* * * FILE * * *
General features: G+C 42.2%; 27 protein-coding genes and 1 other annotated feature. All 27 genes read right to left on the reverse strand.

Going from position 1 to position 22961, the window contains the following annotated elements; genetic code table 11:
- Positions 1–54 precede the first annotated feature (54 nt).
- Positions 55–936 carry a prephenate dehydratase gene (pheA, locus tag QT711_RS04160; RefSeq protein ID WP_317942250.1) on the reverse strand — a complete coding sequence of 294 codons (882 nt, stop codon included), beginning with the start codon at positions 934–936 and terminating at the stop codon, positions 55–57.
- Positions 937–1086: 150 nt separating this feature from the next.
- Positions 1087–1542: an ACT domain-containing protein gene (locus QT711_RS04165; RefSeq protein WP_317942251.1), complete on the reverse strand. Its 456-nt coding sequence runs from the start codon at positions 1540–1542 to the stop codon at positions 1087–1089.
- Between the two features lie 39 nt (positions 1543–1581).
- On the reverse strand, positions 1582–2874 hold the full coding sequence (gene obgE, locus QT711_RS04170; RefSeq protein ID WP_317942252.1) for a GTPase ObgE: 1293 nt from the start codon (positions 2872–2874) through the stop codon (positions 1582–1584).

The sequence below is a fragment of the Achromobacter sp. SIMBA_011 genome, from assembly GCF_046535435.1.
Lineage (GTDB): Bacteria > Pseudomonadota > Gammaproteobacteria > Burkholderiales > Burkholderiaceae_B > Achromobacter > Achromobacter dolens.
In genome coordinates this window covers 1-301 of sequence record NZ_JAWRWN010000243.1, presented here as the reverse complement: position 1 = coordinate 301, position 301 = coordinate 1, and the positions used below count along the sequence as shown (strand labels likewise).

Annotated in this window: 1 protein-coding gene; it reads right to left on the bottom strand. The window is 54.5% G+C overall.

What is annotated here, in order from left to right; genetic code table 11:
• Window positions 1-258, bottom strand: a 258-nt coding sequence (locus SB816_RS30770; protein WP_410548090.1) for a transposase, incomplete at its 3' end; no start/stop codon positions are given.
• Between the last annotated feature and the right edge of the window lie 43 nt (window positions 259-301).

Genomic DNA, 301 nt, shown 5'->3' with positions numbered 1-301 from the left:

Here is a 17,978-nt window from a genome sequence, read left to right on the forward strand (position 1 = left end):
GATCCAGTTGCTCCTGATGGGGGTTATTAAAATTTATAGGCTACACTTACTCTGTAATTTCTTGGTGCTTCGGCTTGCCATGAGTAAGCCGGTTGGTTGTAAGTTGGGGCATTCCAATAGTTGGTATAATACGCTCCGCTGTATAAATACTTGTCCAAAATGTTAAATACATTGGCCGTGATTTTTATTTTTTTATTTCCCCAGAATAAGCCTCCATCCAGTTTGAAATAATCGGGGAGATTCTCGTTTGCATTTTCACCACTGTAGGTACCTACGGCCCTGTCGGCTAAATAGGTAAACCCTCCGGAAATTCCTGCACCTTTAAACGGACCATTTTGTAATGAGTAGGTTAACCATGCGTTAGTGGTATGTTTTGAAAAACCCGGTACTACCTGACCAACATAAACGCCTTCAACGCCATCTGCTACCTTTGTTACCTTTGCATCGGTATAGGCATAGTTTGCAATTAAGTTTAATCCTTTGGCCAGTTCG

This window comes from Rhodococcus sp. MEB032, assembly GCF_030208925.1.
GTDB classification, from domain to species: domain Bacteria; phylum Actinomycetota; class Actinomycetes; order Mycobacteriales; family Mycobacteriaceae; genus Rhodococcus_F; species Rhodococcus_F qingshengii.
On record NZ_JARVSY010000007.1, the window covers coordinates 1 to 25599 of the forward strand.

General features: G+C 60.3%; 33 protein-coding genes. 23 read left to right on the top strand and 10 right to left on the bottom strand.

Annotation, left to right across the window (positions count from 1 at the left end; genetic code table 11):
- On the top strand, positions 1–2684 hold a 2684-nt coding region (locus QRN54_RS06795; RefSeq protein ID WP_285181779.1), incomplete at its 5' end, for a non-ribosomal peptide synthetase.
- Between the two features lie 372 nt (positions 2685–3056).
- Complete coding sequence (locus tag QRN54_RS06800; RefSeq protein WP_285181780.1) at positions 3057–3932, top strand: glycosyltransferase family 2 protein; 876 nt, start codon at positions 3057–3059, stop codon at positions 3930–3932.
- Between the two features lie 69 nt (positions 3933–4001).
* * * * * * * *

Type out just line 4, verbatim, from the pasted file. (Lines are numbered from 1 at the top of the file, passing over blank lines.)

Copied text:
- Positions 55–936 carry a prephenate dehydratase gene (pheA, locus tag QT711_RS04160; RefSeq protein ID WP_317942250.1) on the reverse strand — a complete coding sequence of 294 codons (882 nt, stop codon included), beginning with the start codon at positions 934–936 and terminating at the stop codon, positions 55–57.